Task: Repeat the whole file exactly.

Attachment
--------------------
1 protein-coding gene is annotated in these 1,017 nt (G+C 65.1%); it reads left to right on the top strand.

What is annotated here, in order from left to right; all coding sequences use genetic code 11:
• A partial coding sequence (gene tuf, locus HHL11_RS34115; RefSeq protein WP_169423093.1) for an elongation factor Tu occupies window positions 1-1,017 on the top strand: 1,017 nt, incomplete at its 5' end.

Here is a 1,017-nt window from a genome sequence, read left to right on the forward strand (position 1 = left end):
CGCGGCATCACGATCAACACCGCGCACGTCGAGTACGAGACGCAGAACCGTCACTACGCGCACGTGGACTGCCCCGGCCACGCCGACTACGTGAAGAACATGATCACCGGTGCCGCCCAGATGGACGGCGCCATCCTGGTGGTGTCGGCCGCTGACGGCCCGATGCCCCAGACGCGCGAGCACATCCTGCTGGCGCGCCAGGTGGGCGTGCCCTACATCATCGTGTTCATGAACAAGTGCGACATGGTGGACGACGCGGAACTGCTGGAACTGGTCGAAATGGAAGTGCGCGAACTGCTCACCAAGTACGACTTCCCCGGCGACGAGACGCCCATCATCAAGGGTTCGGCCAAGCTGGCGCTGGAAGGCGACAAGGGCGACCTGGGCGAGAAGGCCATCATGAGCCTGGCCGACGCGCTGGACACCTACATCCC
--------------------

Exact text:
1 protein-coding gene is annotated in these 1,017 nt (G+C 65.1%); it reads left to right on the top strand.

What is annotated here, in order from left to right; all coding sequences use genetic code 11:
• A partial coding sequence (gene tuf, locus HHL11_RS34115; RefSeq protein WP_169423093.1) for an elongation factor Tu occupies window positions 1-1,017 on the top strand: 1,017 nt, incomplete at its 5' end.

Here is a 1,017-nt window from a genome sequence, read left to right on the forward strand (position 1 = left end):
CGCGGCATCACGATCAACACCGCGCACGTCGAGTACGAGACGCAGAACCGTCACTACGCGCACGTGGACTGCCCCGGCCACGCCGACTACGTGAAGAACATGATCACCGGTGCCGCCCAGATGGACGGCGCCATCCTGGTGGTGTCGGCCGCTGACGGCCCGATGCCCCAGACGCGCGAGCACATCCTGCTGGCGCGCCAGGTGGGCGTGCCCTACATCATCGTGTTCATGAACAAGTGCGACATGGTGGACGACGCGGAACTGCTGGAACTGGTCGAAATGGAAGTGCGCGAACTGCTCACCAAGTACGACTTCCCCGGCGACGAGACGCCCATCATCAAGGGTTCGGCCAAGCTGGCGCTGGAAGGCGACAAGGGCGACCTGGGCGAGAAGGCCATCATGAGCCTGGCCGACGCGCTGGACACCTACATCCC